Plant Lust-Love in a Mist

There is a white and pink variety

Love-in-a-Mist, aka Ragged Lady, or Persian Jewels, is a hardy annual with fine, thread like leaves and intricate 1½ in. flowers at the end of each branch. An excellent cut flower, Love-in-a-Mist, Nigella damascena, forms interesting horned seed capsules  surrounded by ferny mist-like foliage and are beautiful in dried arrangements. Plants grow to 1½ ft. tall and prefer cool weather. If you let the flowers go to seed, they will often self slow and come up the next year without any work on your part.

Seedlings emerge in early spring
Seedlings emerge in early spring
Love in a Mist
Love in a Mist

Aptly named, Love in a Mist, is only available by seeds, and has become one of my favorite cool weather flowers. For more on growing early spring cold loving flowers, go to my post on Cool Flowers.  Direct sow the seeds and press into moist soil in early spring, and you are sure to have a nice clump of Love in a Mist.

The seed pods are as attractive as the flowers
The seed pods are as attractive as the flowers

Blue, mauve, pink, purple, and white blooms clothed in a lacy netting of greenery, this is an old-fashioned heirloom favorite for fresh or dried flowers.

Nigella
Nigella or Love in a Mist

Scattering the seed in a cleared area that has been raked to loosen the soil, is the easiest way to sow the seeds. I walk over the area to press the seeds firmly into the ground so there is good soil contact.

Attractive seed pods form after flowers are done
Attractive seed pods form after flowers are done
There is a white and pink variety
There is a white and pink variety

Where winters are mild, like USDA zones 8 or 9, seed can be sown in the late winter or fall, and by making successive sowings, you can ensure a continuous supply of cut flowers. Flowers are excellent for cutting, with the horned seed capsules highly decorative in dried arrangements. Deer tend to leave this little beauty alone.

Love in a Mist available at the Monticello Shop

 

The black chunky seeds contained in the seed capsule have a strong aroma and taste, and have notes of onion, oregano, and black pepper, thus are used in cooking. The seeds have many health benefits. They carry antioxidant properties helping with several inflammation issues, especially on the skin.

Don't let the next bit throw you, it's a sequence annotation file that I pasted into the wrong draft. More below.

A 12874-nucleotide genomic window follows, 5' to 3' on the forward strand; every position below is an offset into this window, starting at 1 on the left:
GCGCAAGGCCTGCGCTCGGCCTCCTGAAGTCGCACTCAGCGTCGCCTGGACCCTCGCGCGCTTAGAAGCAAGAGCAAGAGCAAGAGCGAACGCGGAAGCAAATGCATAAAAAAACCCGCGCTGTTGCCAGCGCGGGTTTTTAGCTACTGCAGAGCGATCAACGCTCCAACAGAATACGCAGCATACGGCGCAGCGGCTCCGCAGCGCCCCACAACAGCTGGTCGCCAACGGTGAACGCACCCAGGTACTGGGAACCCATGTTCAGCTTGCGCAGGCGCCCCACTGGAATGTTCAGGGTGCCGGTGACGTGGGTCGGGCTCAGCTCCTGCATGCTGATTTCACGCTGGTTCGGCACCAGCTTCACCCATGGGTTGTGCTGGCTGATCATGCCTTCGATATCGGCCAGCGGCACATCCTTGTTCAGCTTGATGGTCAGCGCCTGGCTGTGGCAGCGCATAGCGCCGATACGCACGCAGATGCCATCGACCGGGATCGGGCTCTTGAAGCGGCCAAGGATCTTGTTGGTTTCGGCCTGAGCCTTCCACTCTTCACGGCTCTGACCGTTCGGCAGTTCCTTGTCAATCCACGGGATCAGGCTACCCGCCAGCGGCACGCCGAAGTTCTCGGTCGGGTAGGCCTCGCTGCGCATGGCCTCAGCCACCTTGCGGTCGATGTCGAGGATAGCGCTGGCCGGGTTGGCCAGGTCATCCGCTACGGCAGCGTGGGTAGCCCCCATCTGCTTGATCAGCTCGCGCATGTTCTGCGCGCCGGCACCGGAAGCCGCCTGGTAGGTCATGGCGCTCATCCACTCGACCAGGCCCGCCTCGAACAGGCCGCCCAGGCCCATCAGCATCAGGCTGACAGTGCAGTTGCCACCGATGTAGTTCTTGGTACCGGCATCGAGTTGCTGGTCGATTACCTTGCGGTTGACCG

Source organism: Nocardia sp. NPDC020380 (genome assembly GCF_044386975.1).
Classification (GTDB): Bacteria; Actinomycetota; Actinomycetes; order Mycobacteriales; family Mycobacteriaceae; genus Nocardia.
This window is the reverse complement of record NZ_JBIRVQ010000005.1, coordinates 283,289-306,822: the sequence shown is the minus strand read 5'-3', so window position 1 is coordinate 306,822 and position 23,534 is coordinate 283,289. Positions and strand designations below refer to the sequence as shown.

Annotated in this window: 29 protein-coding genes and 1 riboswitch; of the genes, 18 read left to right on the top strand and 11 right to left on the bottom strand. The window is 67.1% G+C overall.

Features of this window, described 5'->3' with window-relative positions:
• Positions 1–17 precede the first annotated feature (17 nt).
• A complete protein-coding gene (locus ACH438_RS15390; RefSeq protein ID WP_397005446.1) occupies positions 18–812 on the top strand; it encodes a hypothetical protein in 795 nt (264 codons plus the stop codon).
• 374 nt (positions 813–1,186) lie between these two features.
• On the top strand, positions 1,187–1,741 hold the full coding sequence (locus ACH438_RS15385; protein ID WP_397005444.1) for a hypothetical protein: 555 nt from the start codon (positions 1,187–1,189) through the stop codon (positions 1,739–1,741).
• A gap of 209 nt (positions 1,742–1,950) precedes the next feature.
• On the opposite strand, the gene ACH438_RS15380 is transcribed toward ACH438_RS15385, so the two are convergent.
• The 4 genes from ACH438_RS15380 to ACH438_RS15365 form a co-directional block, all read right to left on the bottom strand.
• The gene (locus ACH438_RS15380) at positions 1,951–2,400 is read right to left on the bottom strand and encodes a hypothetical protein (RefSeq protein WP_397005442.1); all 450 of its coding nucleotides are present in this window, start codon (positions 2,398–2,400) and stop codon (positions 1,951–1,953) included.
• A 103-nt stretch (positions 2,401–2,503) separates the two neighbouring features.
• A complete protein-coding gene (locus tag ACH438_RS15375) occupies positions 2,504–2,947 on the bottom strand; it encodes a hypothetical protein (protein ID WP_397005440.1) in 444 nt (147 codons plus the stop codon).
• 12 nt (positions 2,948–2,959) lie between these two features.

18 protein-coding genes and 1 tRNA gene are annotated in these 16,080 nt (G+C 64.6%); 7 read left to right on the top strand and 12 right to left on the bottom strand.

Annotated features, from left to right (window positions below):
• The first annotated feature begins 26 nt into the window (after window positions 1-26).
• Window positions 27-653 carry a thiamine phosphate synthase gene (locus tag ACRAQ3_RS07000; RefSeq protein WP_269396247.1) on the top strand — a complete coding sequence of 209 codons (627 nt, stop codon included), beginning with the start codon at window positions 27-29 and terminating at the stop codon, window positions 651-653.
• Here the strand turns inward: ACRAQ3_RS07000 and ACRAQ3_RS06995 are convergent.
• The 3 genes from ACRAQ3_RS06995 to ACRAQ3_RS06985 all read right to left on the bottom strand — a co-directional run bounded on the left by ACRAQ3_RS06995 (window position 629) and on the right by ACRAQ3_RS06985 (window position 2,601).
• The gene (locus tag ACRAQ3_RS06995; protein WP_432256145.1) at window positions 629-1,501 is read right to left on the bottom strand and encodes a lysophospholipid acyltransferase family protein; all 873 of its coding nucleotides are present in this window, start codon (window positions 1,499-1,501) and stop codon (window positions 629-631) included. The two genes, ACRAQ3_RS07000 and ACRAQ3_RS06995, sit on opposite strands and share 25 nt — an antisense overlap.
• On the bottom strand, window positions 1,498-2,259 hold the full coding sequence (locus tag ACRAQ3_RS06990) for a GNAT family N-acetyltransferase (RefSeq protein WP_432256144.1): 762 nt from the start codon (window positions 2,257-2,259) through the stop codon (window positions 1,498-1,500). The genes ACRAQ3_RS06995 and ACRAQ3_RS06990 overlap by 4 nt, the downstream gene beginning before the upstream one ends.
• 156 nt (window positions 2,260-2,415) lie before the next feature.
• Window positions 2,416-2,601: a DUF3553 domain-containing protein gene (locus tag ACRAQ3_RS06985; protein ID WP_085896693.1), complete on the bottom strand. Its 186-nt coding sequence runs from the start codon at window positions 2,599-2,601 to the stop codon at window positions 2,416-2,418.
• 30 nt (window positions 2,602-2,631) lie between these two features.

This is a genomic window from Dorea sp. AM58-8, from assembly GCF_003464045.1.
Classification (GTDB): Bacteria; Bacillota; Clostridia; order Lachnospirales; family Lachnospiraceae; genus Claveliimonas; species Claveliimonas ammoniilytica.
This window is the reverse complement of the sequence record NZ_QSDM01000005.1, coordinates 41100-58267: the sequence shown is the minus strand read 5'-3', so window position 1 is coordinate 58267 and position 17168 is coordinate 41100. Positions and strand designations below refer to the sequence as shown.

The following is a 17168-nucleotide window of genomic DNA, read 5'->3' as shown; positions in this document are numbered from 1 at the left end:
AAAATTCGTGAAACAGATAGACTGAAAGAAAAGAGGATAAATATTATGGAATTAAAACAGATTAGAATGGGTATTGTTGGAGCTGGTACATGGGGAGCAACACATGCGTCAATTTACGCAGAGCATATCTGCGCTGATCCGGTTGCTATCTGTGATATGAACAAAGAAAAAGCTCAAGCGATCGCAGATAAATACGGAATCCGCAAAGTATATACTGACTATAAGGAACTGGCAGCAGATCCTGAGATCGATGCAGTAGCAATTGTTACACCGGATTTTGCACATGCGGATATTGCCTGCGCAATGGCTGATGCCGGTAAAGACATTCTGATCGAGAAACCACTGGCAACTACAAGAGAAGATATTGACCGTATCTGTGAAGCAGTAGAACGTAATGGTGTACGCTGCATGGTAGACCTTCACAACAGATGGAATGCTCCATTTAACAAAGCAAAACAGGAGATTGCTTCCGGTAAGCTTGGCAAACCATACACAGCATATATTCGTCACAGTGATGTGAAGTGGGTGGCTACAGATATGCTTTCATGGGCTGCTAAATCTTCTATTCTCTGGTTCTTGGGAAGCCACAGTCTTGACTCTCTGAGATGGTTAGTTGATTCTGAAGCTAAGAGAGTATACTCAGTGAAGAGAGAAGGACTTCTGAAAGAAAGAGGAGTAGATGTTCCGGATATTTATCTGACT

Use as a cut flower
Use as a cut flower

Love in a Mist seeds also have an antihistamine element and can aid in assisting with sore throats. Used in the traditional Naan bread of Indian cooking, they are also called black cumin. If you aren’t interested in using them in your culinary adventures, save some for sprinkling in the garden in the spring.

Intricate flower of Love in a Mist
Intricate flower of Love in a Mist

Winterthur’s Dried Flower Christmas Tree

Dried flower tree at Winterthur
Dried flower tree at Winterthur
Dried flower tree at Winterthur

A tour of Henry Francis du Pont’s former extraordinary home was my destination this year to enjoy holiday style decorations. An eighteen room dollhouse, fully decorated with Christmas treasures and other handmade pieces was one of the draws for me. Another was the large fir in the Conservatory decorated with hundreds of multi hued dried flowers that looked as fresh as if just picked. The iconic ‘Dried Flower Tree” is a tradition for Winterthur and people are amazed when they see it.

Dried rose and statice on the tree looked fresh
Dried rose, Chinese Lantern, and Statice on the tree looked fresh

Arrangements are placed throughout the house all year-long with fresh flowers, and after they have done their duty in the floral designs, the flowers are taken to the basement of a cottage on the property and dried in the room dubbed “The drying room”. Serving double duty, these flowers once arranged on the tree creates a multi hued rainbow effect that is stunning.

A single rose hangs from the tree
A single rose hangs from the tree, photo by Amy Sparwasser

For the actual process of decorating this tree, which started in 1986, look at the video.